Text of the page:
One of the more modern threads that runs through The Lost City of Z is the film’s treatment of Percy’s wife Nina. While about to launch his latest journey, Nina offers the idea that she should go with him. This, given that the film takes place in the first quarter of the 1900s, is shot down by Percy rather quickly. He feels that both parents cannot abandon their children at the same time and – given the time period – the man automatically wins the argument.

When this scene happens in the movie, it comes off as a little forced, a little too “look how woke I can be.” By the end of the film, though, it pays off; we realize the film becomes not just about Percy’s exploration, but what that exploration does to the others in his wake. While Percy travels to The Lost City of Z in his final journey from which he never returns, Nina is left to navigate a different sort of metaphorical jungle. She has to raise her remaining kids by herself, navigate a world that is by design unfriendly to women, and also live the rest of her days without a solid answer as to what happened to her husband and oldest child. When you make a decision, there is always aftermath, and sometimes that aftermath affects the world around you in adverse ways.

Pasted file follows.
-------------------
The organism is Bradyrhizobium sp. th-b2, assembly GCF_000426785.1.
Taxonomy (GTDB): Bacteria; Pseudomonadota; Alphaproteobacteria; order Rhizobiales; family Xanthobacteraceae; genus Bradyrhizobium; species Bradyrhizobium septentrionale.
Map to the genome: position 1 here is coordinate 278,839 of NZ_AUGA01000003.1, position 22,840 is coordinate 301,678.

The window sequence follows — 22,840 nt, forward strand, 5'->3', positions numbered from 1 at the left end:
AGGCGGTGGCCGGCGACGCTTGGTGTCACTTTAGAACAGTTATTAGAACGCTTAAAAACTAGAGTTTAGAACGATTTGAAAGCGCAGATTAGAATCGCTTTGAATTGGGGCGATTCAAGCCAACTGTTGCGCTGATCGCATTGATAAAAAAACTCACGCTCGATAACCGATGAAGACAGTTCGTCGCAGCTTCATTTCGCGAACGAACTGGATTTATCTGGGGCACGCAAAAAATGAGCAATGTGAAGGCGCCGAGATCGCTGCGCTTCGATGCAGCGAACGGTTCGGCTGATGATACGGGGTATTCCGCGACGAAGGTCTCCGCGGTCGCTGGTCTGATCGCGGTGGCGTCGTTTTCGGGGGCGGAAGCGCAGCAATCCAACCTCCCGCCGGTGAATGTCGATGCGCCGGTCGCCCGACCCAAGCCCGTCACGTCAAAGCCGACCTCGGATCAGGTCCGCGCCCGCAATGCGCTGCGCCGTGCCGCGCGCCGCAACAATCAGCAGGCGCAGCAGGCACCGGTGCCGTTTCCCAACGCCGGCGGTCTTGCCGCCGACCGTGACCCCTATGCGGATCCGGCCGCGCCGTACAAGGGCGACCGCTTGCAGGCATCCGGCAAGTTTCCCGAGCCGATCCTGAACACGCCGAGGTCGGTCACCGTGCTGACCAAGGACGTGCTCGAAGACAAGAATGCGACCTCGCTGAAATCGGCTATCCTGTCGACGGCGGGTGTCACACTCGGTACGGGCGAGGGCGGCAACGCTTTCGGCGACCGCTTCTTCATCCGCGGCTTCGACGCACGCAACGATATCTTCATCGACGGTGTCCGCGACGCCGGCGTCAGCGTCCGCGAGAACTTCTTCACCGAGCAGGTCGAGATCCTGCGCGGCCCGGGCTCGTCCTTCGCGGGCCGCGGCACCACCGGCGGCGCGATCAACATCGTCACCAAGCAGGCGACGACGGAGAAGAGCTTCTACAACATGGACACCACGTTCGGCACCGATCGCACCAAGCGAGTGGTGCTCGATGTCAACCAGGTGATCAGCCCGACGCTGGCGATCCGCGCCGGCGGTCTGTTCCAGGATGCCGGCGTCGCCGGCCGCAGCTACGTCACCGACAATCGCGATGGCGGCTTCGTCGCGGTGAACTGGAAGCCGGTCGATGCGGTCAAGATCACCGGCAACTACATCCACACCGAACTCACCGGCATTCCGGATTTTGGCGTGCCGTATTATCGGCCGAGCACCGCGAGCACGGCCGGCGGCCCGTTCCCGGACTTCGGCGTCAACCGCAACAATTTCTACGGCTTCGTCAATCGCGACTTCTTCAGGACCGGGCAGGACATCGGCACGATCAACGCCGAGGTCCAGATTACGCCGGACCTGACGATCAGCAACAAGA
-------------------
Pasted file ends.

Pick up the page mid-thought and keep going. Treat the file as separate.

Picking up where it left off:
I am nowhere near as obsessed with the past as James Gray seems to be, but I am a distinctly old fashioned man in comparison to those around me. I watch a film every day, too, but most of the time it’s one that was released after 1960. I know who Benedict Cumberbatch is, and I have watched most of Sherlock. That said, I often feel like my chosen way of life is disappearing in front of my eyes.